Muslims around the world celebrate Day of Arafah

Fahad Faisal, Creative Commons Attribution-Share Alike 4.0

Muslims from around the world congregated today at Mount Arafat south of Makkah for the most important day of the Hajj - the day of Arafah.

The ritual at Mount Arafat, known as the hill of mercy, is considered the peak of the Hajj pilgrimage. It is often the most memorable for pilgrims, who stand shoulder to shoulder, feet to feet, asking God for mercy, blessings, prosperity and good health. The mount is about 20 km southeast of Mecca.

It’s believed that Prophet Muhammad delivered his final speech, known as the Farewell Sermon, at the sacred mount 1,435 years ago. In the sermon, the prophet called for equality and unity among Muslims.

Hajj is one of the largest religious gatherings on earth. The rituals officially started Friday when pilgrims moved from Mecca’s Grand Mosque to Mina, a desert plain just outside the city.

The pilgrimage is one of the Five Pillars of Islam. All Muslims are required to make the five-day Hajj at least once in their lives if they are physically and financially able to make the demanding pilgrimage.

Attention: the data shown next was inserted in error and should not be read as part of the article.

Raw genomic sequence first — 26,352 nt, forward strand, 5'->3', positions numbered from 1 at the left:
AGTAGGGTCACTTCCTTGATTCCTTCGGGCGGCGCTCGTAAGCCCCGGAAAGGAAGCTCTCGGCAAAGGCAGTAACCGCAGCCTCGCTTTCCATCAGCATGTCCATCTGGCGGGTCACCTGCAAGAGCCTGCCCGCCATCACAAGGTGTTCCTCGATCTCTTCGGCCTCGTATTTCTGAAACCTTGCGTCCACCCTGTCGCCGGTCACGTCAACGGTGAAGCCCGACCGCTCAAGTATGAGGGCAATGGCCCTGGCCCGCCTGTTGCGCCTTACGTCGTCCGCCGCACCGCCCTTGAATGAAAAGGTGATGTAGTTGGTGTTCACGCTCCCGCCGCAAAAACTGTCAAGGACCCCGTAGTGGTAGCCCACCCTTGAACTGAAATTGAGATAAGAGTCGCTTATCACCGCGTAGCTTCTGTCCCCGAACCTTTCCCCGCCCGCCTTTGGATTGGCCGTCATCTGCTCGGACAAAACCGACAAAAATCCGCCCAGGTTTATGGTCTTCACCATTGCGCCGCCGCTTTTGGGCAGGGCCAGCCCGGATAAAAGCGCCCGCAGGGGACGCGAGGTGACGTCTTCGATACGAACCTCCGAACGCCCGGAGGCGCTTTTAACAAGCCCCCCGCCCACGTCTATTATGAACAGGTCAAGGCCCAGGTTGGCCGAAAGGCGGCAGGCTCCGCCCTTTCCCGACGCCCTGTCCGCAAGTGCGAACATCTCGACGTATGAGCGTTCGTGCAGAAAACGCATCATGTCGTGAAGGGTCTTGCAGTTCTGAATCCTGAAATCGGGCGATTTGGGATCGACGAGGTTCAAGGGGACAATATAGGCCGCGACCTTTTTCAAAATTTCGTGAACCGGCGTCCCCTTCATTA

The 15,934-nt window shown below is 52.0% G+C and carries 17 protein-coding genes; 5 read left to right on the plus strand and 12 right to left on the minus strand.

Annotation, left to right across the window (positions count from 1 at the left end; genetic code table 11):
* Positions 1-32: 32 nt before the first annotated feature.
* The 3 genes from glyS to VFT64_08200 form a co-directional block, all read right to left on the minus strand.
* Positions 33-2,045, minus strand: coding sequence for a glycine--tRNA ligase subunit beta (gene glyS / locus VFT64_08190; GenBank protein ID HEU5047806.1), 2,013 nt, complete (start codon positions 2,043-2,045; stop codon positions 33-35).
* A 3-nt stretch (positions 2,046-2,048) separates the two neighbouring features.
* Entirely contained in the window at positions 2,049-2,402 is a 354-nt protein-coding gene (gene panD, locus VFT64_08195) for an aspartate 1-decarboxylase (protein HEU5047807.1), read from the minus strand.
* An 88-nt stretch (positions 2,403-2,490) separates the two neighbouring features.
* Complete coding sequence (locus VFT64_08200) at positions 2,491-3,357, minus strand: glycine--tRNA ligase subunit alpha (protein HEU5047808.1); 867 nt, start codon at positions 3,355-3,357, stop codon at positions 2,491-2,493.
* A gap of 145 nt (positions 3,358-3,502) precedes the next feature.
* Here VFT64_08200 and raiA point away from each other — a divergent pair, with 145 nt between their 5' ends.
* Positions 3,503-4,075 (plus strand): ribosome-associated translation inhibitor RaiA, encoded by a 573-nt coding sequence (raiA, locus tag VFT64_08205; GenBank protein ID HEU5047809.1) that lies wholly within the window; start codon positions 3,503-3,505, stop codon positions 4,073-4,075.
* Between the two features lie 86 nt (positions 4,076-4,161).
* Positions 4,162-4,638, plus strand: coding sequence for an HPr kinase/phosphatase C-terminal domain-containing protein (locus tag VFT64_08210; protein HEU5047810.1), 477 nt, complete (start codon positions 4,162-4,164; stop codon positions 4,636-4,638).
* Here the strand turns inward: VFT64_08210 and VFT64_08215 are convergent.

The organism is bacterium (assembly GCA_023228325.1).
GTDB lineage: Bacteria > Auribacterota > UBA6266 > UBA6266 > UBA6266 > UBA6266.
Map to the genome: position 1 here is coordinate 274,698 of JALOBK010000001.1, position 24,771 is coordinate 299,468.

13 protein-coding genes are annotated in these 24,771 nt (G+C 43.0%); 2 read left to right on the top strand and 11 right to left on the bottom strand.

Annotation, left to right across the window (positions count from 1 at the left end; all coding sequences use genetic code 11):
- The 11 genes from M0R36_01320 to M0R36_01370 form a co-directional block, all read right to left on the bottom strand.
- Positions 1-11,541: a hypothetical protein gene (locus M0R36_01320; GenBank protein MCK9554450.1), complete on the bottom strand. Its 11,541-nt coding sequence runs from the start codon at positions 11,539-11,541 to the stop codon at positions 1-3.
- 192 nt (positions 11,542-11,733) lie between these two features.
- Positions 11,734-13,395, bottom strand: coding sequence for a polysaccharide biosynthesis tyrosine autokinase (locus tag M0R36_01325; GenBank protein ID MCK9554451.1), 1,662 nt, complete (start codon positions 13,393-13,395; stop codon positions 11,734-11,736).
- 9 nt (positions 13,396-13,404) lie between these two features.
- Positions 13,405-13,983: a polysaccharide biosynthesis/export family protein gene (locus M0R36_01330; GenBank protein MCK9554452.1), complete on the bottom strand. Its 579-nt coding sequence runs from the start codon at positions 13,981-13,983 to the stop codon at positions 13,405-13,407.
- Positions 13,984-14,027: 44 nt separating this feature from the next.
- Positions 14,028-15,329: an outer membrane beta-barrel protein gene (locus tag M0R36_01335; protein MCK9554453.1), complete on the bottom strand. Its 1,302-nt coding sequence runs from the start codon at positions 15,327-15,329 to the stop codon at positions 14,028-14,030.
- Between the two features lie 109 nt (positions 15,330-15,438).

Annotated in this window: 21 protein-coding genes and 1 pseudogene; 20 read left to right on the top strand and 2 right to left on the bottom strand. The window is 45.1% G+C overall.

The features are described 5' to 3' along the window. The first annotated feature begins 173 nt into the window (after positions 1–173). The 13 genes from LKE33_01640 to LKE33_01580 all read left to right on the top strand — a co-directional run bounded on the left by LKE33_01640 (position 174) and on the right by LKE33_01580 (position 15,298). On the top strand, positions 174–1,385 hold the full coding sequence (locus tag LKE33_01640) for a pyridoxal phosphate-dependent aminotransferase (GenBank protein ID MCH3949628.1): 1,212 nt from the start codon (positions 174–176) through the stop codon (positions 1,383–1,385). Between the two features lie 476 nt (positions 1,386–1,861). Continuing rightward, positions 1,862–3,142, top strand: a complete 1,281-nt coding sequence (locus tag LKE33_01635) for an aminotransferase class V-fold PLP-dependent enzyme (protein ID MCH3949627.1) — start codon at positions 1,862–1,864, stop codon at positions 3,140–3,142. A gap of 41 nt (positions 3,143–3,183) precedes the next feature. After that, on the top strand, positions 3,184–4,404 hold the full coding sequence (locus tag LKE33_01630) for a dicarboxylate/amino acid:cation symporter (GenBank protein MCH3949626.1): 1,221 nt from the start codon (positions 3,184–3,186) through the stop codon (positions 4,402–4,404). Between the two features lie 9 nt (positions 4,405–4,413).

The rituals largely commemorate the Quran’s accounts of Prophet Ibrahim, his son Prophet Ismail and Ismail’s mother Hajar - or Abraham and Ismael as they are named in the Bible.

When is the day of Arafah?

The Day of Arafah is on the 9th of Dhul Hijjah, the day before Eid Al Adha. The time of year when the Hajj takes place varies, given that it is set for five days in the second week of Dhu al-Hijjah, the last month in the Islamic lunar calendar.

After Saturday’s worship in Mount Arafat, pilgrims will travel a few kilometers to a site known as Muzdalifa to collect pebbles that they will use in the symbolic stoning of pillars representing the devil back in Mina.

Pilgrims then return to Mina for three days, coinciding with the festive Eid al-Adha holiday, when financially able Muslims around the world slaughter livestock and distribute the meat to poor people. Afterward, they return to Mecca for a final circumambulation, known as Farewell Tawaf.

Once the Hajj is over, men are expected to shave their heads, and women to snip a lock of hair in a sign of renewal. Most of the pilgrims then leave Mecca for the city of Medina, some 340 km away, to pray in Prophet Muhammad’s tomb, the Sacred Chamber. The tomb is part of the prophet's mosque, which is one of the three holiest sites in Islam, along with the Grand Mosque in Mecca and the Al Aqsa Mosque in Jerusalem.

© Photo :Fahad Faisal, Creative Commons Attribution-Share Alike 4.0
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